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Jill Of All Trades, Master Of Some - By Liesl Mare

I’ve always loved the idea of making extra money, although I don’t call myself an entrepreneur. In comparison to the majority of South Africa, I grew up in a comfortable middle-class home and didn’t get a lot of pocket money. I was undaunted by hard work, so I tried different ways to earn extra cash. The money I made I saved to buy things I really wanted (such as a genuine leather bag instead of a cheaper fake one etc.) Making money was the predominant driving force behind my ideas and businesses. I was a student when I met Jesus Christ, which changed my life. In His Word I saw that hard work and earning money were biblical principles. The woman in Proverbs 31 was a master entrepreneur and I loved that she provided the best for her household! I love the best or at least good things, so her testimony was an inspiration to me. My motivation in earning extra money did not decrease after my salvation. I was still studying Law when my husband and I married, and decided not to pursue a career in it and therefore had to find other means of income, as my husband’s salary wasn’t enough to sustain us. In those years I learnt to be very thrifty with whatever we earned, something that stands me in good stead today. In this blog I will share how I was able to do this. Some of my business ventures were more successful than others, but with God’s grace none have failed. Here are some essentials for tips for small business ventures, (not giant ones like Amazon!) These are tips that I can give small entrepreneurs. All the little bits add up in the end! 1. What is in your hands? What do you have in your hands, what are your strengths? I will never be a hockey coach for example, I can’t play hockey! But I can sew, cook, buy and resell. I use what I am good at or what I can learn in a short period of time. Moses only had a stick in his hand but God used it to part a sea! Don’t ever underestimate what is in your hand! - So the Lord said to him, ‘What is that in your hand?’ He (Moses) said, ‘A rod.’ (Exodus 4 v 2: NKJV) 2. Is it a Good idea? I don’t just try things that are important to me or perceive as a gap in the market. We tend to use our own mindset as our only reference. To give an example, many women will buy and sell things for babies when they themselves have babies. This can be very good if you see a real gap in the market, but make sure there really is a gap and it’s not just a gap for you. Listen carefully to what others say and not just to get confirmation that your idea is good. Take it to God and ask Him to settle it in your heart. If you are unsure, consult your church leaders for guidance. They may not be entrepreneurs but they will have a sense from God if this is a good thing or not. 3. What is trending? Thirdly, see what’s trending around you. I browsed in shops to see what fabrics, looks, designs etc. were trending and used that as reference when I designed or made something to sell. If for example the trending fabric was yellow satin, I used it! If the market is already saturated in that area, your idea will have to be extremely unique to work, rather consider something where the markets less saturated. 4. Is there really a market? Make sure there is a place that you can sell what you have. In the beginning I only worked on orders and as my market grew I acquired more stock. It can be stressful to juggle that, especially if you are unsure of the availability of more stock if yours sells out. I talked to the suppliers to get an idea of how much stock they had and if their stocks were low I would take the risk and buy what they had. As I was a small business entrepreneur I wouldn’t take too many monetary risks. It is better to sell out what you have than to be left with stock that could have made a profit.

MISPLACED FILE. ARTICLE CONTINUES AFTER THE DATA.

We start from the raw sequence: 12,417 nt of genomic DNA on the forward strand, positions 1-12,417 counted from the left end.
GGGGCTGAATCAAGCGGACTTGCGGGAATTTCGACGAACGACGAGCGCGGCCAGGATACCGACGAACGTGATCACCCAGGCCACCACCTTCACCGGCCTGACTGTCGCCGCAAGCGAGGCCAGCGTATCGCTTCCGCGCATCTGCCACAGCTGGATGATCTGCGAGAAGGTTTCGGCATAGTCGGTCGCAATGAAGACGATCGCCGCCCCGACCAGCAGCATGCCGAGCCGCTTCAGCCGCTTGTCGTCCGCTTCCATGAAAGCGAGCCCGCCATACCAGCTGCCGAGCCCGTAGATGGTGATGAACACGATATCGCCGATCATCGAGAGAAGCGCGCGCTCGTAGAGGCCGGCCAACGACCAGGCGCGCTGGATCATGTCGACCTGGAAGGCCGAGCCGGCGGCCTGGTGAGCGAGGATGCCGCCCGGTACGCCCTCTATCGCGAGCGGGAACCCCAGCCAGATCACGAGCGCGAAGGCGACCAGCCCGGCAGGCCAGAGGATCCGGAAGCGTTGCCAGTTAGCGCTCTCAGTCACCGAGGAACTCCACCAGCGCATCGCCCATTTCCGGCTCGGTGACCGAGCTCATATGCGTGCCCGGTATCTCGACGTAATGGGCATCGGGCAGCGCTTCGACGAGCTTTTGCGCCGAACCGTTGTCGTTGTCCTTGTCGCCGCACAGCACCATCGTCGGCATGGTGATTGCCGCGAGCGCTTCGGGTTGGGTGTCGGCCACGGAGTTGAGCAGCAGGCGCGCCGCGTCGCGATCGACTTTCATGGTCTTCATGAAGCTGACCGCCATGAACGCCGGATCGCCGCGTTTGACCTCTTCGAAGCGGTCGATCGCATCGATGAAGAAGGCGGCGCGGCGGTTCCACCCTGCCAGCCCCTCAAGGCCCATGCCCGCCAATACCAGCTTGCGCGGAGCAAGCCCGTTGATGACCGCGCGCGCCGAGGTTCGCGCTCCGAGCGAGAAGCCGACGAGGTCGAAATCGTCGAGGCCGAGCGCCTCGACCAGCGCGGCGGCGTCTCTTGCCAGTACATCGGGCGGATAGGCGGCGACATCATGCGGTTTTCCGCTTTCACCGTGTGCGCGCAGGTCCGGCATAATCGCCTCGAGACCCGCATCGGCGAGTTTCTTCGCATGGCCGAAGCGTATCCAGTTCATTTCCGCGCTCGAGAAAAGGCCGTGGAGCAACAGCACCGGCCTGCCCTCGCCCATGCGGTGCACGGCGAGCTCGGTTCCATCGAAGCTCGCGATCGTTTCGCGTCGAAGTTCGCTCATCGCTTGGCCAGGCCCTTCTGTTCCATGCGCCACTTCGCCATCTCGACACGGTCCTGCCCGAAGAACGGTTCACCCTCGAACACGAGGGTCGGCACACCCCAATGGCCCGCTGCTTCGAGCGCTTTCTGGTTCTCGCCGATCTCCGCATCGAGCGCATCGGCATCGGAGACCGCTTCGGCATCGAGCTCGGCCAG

5. Start small: Start small so that your monetary risk is small, I used money from one project to start the next one and was able to do that without ever going into debt. It is better not to incur debt! It places tremendous pressure on you to perform to make money to pay back the loan. Even if you start super-small, at least you are starting. Many people have fallen into the trap of wanting to start too big and then lose everything. Pray daily for wisdom!

6. Enjoy the ride – you only have one life! Lastly, enjoy the ride! If you are doing small entrepreneurial ventures, be cognizant that it will end. Be okay with that and willing to move on to the next thing. This scripture is an inspiration for me… Whatever your hand finds to do, do it with your might; for there is no work or device or knowledge or wisdom in the grave where you are going. (Ecclesiastes 9v10 NKJV) I have done a plethora of things, from catering, making and selling clothes, corporate gift packs, exclusive tea cozy creation, buying and selling chicken! I have run a tuck shop at a school and University residence, done market research and soft skills training. I really am a jack-of-all-trades. I have enjoyed the ride and made a few bucks in the process! So in closing, consider what’s in your hands and ask God how you can use it to make money. God loves it when we work and He partners with us to make it increase, as we trust in Him. Let’s work and eat well! For even when we were with you, we commanded you this: If anyone will not work, neither shall he eat. (2 Thessalonians 3v10 NKJV)

All the best


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1 Comment

Nicola Seevaraj
Nicola Seevaraj
May 29, 2020

Thanks, Liesl

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